What did we achieve from the 28 Feb 2012 strike? If nothing, then why not? How are we being deprived of even the minimum that we had? Are the tactics that we are adopting to regain them correct? What are the new means that need to be invented to attain our objectives? There is a growing need to give priority to a discussion on these questions.
Today, union leaders are formulating our demands and calling for strikes. When we formulate our own demands in a collective manner and take our own measures to attain them, then, whether the strikes will be for one or two days or indefinite will not be decided beforehand. Then, our struggle and movement will not be limited to slogan shouting at factory gates or street-corners. Then, our struggle could generate a massive workers unity, long-term movements and revolutionary organisations. The beginning – to “Take your own initiatives – be organised – implement on your own” — must be made at our own workplaces. We will have to start thinking of struggles and movements on the basis of our self-activities regardinh the everyday questions.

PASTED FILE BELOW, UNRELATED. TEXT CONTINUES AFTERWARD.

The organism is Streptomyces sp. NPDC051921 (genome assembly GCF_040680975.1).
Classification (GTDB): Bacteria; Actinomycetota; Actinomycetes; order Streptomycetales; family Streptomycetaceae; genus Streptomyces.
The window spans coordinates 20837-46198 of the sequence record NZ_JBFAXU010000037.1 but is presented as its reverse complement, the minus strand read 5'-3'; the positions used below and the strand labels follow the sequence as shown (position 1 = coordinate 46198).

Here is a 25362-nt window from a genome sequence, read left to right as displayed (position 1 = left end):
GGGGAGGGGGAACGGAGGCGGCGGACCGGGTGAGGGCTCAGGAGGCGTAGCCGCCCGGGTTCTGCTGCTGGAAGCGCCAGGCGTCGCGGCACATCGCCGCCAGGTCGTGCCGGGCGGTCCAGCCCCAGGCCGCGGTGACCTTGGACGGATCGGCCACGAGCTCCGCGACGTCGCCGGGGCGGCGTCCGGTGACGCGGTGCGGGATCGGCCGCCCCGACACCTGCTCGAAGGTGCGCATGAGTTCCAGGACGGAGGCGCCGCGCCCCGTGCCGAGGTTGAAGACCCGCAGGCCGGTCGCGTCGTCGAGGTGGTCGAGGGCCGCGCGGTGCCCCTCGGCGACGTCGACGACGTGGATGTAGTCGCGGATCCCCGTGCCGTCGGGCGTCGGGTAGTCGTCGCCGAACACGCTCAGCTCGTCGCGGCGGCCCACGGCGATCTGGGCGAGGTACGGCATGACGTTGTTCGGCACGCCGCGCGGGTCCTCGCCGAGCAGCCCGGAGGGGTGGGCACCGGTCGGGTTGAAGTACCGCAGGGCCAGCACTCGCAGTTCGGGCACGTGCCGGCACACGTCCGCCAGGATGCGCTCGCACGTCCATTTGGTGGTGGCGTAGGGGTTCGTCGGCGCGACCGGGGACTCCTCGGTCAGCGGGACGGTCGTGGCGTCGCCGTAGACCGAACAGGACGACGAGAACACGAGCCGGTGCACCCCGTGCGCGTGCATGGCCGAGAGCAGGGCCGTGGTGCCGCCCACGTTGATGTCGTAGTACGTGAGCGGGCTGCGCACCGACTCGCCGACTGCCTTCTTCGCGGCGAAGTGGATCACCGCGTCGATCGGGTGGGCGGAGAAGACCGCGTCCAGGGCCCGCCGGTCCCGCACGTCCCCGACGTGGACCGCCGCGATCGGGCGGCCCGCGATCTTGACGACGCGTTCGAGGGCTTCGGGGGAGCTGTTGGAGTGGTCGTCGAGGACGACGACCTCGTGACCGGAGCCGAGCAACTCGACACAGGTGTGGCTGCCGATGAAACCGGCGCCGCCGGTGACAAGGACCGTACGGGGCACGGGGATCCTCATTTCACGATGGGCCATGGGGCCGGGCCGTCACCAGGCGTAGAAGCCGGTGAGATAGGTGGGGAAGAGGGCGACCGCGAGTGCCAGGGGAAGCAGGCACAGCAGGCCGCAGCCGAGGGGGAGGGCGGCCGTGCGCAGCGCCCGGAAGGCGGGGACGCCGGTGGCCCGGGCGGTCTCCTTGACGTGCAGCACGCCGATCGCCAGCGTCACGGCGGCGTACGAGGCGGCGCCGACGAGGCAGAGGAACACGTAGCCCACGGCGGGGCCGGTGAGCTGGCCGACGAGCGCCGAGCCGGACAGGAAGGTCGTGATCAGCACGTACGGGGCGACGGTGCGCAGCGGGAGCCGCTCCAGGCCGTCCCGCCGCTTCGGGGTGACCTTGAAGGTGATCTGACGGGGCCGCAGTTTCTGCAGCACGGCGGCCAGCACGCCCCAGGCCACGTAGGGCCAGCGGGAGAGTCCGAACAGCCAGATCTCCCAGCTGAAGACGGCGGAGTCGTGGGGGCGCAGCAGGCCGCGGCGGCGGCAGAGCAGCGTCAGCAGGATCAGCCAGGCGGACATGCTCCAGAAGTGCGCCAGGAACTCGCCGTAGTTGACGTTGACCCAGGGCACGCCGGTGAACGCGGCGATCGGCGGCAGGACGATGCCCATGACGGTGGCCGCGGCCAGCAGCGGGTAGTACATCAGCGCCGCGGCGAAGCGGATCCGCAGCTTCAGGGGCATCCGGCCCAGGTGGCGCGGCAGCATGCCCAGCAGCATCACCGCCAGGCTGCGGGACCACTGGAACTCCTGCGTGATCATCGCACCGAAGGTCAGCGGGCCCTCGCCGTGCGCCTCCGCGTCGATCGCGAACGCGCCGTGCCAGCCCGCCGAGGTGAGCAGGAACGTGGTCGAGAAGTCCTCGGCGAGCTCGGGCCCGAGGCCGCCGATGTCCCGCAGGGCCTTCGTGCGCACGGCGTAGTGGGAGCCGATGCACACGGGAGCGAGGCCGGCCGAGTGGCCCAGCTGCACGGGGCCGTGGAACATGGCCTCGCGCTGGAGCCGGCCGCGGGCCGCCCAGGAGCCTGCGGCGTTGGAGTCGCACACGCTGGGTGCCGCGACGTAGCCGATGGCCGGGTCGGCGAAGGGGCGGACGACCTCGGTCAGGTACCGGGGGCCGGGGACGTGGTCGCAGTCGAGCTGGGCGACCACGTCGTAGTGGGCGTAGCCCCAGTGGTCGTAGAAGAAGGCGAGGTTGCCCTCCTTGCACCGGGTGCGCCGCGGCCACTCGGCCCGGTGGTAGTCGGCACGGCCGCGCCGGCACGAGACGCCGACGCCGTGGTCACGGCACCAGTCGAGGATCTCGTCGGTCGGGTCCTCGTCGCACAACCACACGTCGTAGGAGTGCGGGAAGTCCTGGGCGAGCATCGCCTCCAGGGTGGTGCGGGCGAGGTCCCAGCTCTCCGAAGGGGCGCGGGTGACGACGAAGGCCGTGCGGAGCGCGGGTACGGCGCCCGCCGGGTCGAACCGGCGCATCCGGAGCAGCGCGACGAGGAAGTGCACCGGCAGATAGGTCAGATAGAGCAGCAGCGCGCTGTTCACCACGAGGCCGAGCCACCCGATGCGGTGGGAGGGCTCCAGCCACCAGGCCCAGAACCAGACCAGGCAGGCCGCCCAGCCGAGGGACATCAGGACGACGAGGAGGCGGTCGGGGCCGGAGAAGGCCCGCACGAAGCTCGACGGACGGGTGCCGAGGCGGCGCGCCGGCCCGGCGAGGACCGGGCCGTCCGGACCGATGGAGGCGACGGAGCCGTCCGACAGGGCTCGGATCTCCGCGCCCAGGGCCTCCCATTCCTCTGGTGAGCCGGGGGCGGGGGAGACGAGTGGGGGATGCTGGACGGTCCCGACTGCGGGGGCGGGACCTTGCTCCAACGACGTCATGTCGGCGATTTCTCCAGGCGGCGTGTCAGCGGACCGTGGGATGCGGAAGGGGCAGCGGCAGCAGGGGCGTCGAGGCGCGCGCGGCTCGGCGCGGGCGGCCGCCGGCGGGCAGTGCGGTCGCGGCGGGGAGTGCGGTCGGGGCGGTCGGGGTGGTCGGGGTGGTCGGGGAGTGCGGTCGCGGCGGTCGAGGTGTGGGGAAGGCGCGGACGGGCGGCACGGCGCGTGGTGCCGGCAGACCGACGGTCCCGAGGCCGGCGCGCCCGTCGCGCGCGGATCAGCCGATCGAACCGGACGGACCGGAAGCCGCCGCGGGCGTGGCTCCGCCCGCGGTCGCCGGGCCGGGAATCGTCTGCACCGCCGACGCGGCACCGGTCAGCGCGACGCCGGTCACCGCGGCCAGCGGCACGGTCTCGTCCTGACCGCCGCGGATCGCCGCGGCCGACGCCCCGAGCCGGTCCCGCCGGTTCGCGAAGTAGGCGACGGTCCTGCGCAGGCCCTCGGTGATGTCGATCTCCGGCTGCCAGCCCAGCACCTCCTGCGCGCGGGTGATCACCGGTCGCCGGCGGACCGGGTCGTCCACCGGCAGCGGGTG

False Unity, Real Unity